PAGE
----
Morphology of the Ankle Collateral Ligaments
: Functional and Clinical Considerations

  • Bader Khawaji

Student thesis: Doctoral ThesisDoctor of Philosophy


The current study aimed to investigate the anatomy and function of the ankle collateral ligaments, in order to provide a good knowledge base that could be used in clinical and biomechanical applications. Sixty eight cadaveric feet were dissected (age range: 62 – 98 years) and the morphology and ligament behaviour investigated. Data collected included the number of bands of each ligament, its dimensions, the exact proximal and distal attachment sites, the bony attachment lengths and changes in ligament length in different joint positions. The anterior talofibular ligament (ATFL) was found to have either one, two or three bands and originated 11 mm anterosuperior to the lateral malleolar tip and inserted 4.46 mm anteromedial to the anterolateral malleolar line of the talus. The ATFL limits plantarflexion, inversion and talar adduction, and internal rotation. The calcaneofibular ligament (CFL) originated 7.63 mm from the lateral malleolar tip and passed to the calcaneal lateral surface to insert 17.7 mm commonly posterosuperior to the fibular tubercle. The CFL resists dorsiflexion, eversion and fibular abduction, and external rotation. The posterior talofibular ligament (PTFL) was attached proximally to the malleolar fossa of the lateral malleolus 9.75 mm from the tip and inserted all the way into the posterolateral surface of the talus ending either lateral or lateral and posterior to the posterolateral tubercle. The PTFL restricts dorsiflexion, fibular abduction and external rotation, and talar abduction and posterior displacement.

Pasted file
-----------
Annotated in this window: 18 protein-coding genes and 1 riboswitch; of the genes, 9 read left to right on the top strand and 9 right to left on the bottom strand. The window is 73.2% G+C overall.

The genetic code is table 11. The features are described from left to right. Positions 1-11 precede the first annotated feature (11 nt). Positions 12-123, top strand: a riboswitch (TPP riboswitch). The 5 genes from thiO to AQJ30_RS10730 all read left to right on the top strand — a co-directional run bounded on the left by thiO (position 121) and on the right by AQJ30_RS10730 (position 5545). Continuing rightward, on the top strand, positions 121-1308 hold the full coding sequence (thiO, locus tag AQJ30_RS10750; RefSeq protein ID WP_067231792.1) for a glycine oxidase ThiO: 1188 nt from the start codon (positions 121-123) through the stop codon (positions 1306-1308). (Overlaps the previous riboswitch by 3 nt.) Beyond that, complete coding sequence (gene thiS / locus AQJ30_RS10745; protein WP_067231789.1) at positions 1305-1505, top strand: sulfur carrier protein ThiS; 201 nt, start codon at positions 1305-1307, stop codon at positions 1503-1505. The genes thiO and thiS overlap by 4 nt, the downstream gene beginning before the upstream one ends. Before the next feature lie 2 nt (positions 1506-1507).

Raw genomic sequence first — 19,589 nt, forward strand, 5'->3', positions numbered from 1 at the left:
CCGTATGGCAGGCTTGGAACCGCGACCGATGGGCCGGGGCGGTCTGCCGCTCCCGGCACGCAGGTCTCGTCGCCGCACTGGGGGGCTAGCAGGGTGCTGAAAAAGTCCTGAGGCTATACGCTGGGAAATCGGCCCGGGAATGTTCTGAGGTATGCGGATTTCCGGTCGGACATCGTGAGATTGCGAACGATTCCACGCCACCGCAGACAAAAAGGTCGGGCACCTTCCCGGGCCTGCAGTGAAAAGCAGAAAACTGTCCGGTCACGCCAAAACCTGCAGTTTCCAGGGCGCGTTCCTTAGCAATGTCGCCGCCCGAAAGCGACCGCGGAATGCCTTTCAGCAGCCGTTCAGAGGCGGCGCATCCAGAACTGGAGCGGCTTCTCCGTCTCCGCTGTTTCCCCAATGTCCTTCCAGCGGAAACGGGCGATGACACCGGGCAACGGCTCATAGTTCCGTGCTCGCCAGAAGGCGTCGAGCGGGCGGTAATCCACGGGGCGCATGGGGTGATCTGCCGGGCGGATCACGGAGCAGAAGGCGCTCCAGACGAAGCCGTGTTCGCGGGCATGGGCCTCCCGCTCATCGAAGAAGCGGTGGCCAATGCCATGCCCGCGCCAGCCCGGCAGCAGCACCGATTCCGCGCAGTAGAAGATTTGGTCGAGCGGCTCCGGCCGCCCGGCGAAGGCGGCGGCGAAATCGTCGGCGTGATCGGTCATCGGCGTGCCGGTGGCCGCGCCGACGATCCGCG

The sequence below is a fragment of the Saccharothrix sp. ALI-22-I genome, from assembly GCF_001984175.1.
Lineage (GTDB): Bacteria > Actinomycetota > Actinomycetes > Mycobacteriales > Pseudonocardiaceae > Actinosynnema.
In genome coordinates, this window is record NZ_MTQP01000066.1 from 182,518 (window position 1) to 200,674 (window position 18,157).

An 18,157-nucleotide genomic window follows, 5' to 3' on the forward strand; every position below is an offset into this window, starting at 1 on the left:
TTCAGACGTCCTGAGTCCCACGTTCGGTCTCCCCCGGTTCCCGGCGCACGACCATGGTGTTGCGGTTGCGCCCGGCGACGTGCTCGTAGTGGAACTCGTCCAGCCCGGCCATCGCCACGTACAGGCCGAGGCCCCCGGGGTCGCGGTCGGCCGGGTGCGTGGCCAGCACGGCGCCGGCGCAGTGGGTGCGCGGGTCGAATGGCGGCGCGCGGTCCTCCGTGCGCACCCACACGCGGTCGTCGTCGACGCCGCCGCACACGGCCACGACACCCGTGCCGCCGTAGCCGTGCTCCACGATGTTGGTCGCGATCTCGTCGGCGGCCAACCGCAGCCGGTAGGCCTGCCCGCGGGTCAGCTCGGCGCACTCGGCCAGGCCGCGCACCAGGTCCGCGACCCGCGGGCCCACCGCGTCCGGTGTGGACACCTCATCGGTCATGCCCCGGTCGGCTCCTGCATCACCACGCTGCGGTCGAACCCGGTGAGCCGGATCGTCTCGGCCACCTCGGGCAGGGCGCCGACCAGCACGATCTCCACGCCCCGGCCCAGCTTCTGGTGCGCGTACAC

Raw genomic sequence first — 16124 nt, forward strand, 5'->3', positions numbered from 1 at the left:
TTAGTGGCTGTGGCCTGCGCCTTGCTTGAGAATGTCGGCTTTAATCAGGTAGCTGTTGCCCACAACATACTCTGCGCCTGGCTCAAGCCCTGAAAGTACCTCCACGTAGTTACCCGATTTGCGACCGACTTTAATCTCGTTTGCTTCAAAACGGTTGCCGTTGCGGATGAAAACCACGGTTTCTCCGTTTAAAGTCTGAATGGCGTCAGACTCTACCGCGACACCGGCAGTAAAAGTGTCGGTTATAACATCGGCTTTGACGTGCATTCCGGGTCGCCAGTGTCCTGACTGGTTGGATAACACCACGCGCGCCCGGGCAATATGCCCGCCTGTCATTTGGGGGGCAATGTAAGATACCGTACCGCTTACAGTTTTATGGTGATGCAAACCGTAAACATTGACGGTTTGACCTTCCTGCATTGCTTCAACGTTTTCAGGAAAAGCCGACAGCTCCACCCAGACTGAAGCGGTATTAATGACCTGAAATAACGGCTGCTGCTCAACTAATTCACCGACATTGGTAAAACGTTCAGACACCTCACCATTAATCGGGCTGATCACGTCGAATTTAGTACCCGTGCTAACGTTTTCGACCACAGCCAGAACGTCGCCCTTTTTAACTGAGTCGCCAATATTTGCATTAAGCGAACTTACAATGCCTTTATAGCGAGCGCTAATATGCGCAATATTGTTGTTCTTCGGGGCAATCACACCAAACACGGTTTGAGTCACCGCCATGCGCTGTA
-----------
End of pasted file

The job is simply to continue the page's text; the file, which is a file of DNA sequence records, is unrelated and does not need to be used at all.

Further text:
The superficial layer of the deltoid ligament consisted of four bands which all originated from the medial malleolus: these were the tibionavicular (TNL), tibiospring (TSL), tibiocalcaneal (TCL), and superficial tibiotalar (STTL) ligaments. The TNL widely inserted into the navicular and talus and may blend with the spring ligament; the TSL commonly attached to the spring ligament and sustentaculum tali; the TCL inserted distally into the sustentaculum tali and talar posteromedial tubercle; the STTL, which was absent in 7.8% of specimens, had a common distal attachment to the talar medial surface and talar posteromedial tubercle. The TNL limits plantarflexion, inversion and talar adduction and internal rotation; the TSL supports the head of the talus and may have isometric characteristics; the TCL and STTL restrict dorsiflexion, eversion, talar abduction and external rotation, and tibial internal rotation.

The deep component of the deltoid ligament consisted of the constant posterior tibiotalar ligament (one to four bands) (PTTL) and the anterior tibiotalar ligament (one or two bands) (ATTL), which was absent in 3.3% of specimens. The PTTL originated between the anterior and posterior colliculi filling the intercollicular groove of the medial malleolus, while the ATTL originated from the medial malleolus commonly from the tip, the anterior and medial surfaces of the anterior colliculus. Both deep layer components inserted distally into the talar medial surface commonly anterosuperior to the talar posteromedial tubercle. The PTTL limits dorsiflexion, eversion, talar abduction and external rotation, and tibial internal rotation, while the ATTL may restrict plantarflexion, inversion, talar internal rotation and adduction, and tibial external rotation. The findings of the present study may aid in the diagnosis and surgical treatment of ankle collateral ligaments injuries. Furthermore, they may help in understanding of the mechanism of injury and provide a good knowledge base for the development of appropriate injury prevention methodology or devices.
Date of Award2016
Original languageEnglish
SupervisorRoger Soames (Supervisor) & Clare Lamb (Supervisor)

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